Bill Morris in Bricks & Bucks on July 31, 2019
Jean Greenberg still remembers that day, 30 years later. She was at the closing on her apartment in the 84-unit co-op on Draper Lane in Dobbs Ferry, when her broker turned to her and said, “Oh, by the way, the co-op board just imposed an assessment on all shareholders.”
“That was quite a shock,” recalls Greenberg, “and I almost backed out of the deal. I didn’t want that to happen again.”
It hasn’t happened again. Greenberg joined the five-member co-op board 10 years after moving in and has served as president since 2014. At that time, the cost of No. 2 heating oil was falling, and Greenberg, still remembering that shocker assessment, saw to it that the board continued to impose small annual maintenance increases – and funneled all savings on heating oil into the reserve fund.
“Having a cushion can come in very handy,” says Greenberg, 70, who is co-owner of a children's consignment shop in Dobbs Ferry. That cushion came in handy two years ago when an emergency Con Edison gas shutdown forced the board to replace all gas risers in the co-op’s two low-rise, post-war brick buildings. The surprise $130,000 job was covered by the reserve fund. The co-op’s property manager, David Guerrero of Garthchester Realty, offers this rationale for keeping a healthy reserve fund: “Something bad is always going to happen that you didn’t plan for.”
Today, the reserve fund is paying for half of a major $330,000 window replacement project. The other half is coming from an assessment that is not a shock, but rather the result of careful planning and regular communication with shareholders, more than half of them elderly. The assessments, depending on the size of the apartment, range from $1,200 to $2,500, and they can be paid in a lump sum or over the course of one or two years.
The window job has been in the works for years. Last replaced in the 1980s, the metal-framed windows were admitting drafts, which required extra heat in north-facing apartments, which in turn led to overheating – and wasted money – throughout the rest of the co-op. Last year, the board whittled down a list of prospective contractors and suppliers, then called them in for interviews.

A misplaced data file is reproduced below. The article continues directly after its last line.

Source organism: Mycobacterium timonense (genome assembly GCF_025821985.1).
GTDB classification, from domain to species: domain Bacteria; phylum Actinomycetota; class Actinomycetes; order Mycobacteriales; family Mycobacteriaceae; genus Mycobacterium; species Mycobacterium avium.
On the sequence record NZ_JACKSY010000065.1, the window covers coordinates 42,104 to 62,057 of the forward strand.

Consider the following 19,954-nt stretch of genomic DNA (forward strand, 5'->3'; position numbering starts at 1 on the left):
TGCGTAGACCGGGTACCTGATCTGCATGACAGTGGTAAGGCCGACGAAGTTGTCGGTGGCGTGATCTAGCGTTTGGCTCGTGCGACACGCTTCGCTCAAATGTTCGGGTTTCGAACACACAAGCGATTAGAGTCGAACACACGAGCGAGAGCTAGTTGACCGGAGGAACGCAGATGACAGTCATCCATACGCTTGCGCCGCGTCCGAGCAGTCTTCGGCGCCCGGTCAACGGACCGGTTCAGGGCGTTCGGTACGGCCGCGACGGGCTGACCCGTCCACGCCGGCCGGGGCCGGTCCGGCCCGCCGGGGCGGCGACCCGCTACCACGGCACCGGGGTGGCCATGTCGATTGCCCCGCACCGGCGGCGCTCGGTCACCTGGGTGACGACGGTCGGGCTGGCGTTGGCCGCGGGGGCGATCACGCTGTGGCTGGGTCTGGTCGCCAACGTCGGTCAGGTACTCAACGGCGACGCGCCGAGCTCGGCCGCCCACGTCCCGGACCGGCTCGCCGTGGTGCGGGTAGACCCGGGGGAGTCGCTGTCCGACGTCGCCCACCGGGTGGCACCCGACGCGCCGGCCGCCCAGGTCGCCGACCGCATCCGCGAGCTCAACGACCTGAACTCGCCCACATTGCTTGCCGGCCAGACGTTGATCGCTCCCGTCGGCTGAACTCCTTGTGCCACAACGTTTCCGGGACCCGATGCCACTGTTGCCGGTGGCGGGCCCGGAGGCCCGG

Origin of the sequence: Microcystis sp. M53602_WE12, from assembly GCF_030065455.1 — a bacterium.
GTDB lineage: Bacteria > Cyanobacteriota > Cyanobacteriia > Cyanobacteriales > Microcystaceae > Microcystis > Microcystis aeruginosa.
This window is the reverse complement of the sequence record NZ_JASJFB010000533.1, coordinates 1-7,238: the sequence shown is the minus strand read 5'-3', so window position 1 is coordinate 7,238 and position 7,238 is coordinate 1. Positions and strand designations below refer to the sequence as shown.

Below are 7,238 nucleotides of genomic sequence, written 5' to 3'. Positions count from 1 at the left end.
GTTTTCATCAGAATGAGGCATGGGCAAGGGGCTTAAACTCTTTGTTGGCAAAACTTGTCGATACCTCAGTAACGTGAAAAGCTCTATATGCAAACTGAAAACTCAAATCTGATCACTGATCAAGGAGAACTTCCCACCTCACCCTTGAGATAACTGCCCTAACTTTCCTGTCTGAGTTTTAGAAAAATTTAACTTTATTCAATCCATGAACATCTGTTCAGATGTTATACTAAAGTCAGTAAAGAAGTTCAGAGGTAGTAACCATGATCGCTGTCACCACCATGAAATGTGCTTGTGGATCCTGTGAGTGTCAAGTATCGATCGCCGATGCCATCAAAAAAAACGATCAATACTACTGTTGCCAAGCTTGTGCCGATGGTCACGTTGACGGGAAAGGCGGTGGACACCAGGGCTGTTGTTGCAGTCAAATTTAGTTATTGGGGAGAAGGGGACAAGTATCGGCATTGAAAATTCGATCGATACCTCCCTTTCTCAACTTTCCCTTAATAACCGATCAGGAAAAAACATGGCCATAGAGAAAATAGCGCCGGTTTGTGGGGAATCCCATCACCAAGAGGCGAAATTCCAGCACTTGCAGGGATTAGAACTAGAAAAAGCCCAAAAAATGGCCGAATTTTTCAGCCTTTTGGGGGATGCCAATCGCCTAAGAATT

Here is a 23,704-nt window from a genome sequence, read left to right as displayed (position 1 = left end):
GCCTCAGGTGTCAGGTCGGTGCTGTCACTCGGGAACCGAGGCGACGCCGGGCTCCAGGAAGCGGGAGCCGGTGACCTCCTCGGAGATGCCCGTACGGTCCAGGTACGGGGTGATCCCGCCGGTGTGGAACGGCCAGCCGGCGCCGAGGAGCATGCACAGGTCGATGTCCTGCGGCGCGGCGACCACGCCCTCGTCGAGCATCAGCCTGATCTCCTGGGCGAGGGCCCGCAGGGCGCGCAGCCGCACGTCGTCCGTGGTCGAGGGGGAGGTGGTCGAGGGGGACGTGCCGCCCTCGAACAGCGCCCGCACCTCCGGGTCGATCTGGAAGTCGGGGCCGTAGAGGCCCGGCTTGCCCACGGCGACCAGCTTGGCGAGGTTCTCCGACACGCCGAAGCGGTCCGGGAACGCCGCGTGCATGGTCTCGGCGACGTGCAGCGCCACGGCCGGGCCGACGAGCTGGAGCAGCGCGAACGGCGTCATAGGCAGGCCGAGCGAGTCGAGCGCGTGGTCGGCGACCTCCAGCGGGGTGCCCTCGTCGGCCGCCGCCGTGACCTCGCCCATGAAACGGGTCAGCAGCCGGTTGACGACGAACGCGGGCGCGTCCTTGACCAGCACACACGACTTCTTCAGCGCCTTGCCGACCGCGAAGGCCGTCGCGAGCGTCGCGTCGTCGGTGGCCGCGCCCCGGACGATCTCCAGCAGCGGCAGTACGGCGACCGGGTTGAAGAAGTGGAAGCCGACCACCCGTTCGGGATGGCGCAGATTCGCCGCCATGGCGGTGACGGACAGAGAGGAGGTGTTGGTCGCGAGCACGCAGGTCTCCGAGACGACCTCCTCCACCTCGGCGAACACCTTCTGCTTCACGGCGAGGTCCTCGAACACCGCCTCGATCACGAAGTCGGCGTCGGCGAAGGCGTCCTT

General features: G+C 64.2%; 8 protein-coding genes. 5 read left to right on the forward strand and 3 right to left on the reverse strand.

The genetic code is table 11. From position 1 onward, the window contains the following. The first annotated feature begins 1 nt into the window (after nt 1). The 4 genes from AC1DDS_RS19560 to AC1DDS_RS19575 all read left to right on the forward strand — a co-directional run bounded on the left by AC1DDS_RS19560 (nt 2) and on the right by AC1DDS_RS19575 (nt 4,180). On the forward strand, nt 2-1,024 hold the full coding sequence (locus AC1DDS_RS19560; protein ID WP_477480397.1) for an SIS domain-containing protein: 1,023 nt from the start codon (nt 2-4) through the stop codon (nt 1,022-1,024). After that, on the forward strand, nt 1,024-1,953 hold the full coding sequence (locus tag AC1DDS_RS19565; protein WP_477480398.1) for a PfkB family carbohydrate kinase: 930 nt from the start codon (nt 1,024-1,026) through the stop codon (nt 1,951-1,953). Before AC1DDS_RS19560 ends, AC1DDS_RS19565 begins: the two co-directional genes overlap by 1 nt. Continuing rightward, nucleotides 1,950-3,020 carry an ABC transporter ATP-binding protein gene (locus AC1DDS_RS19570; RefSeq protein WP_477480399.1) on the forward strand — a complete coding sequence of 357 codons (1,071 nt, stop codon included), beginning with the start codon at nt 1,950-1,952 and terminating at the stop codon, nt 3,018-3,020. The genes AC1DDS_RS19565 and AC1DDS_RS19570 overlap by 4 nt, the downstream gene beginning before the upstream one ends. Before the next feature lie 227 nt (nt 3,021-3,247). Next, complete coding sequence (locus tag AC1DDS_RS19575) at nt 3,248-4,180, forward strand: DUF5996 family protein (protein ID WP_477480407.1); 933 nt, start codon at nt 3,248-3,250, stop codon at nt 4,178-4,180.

“The board was very interested in how they would handle our elderly population,” says Guerrero. Adds Greenberg, “For our elderly shareholders, it’s disruptive having workers come into their homes, so we wanted to make sure the contractor we chose was sensitive to people’s concerns.”
Once the contractor and supplier were chosen, it was time to schedule the work. The board hired two temporary workers to complement its two-man staff – and make sure that a co-op employee is present during every installation, which is completed in about three hours. “We kept people informed,” says Greenberg. “Once the windows were on the way, we found out when shareholders would be available to have workers come into their apartments. The work is kind of scary. They pull out the old windows.”
The new windows have vinyl frames and double panes to improve insulation and lower heating costs. “They’re much easier to open and clean than the old windows,” Guerrero says. The last of the 786 windows will be replaced by the end of the summer. Though there has been some inevitable grumbling over the inconvenience of such an invasive project, there have no complaints that anyone was shocked – or even surprised.
“We do it by planning ahead,” says Greenberg. “When we know a big project is coming, we try to put money aside. And with the gas risers, we got lucky. It’s better to be ready for things than to let things bite you.”
PRINCIPAL PLAYERS – CONTRACTOR: American Architectural Windows. MANUFACTURER: Crystal Window & Door Systems. PROPERTY MANAGER: Garthchester Realty.
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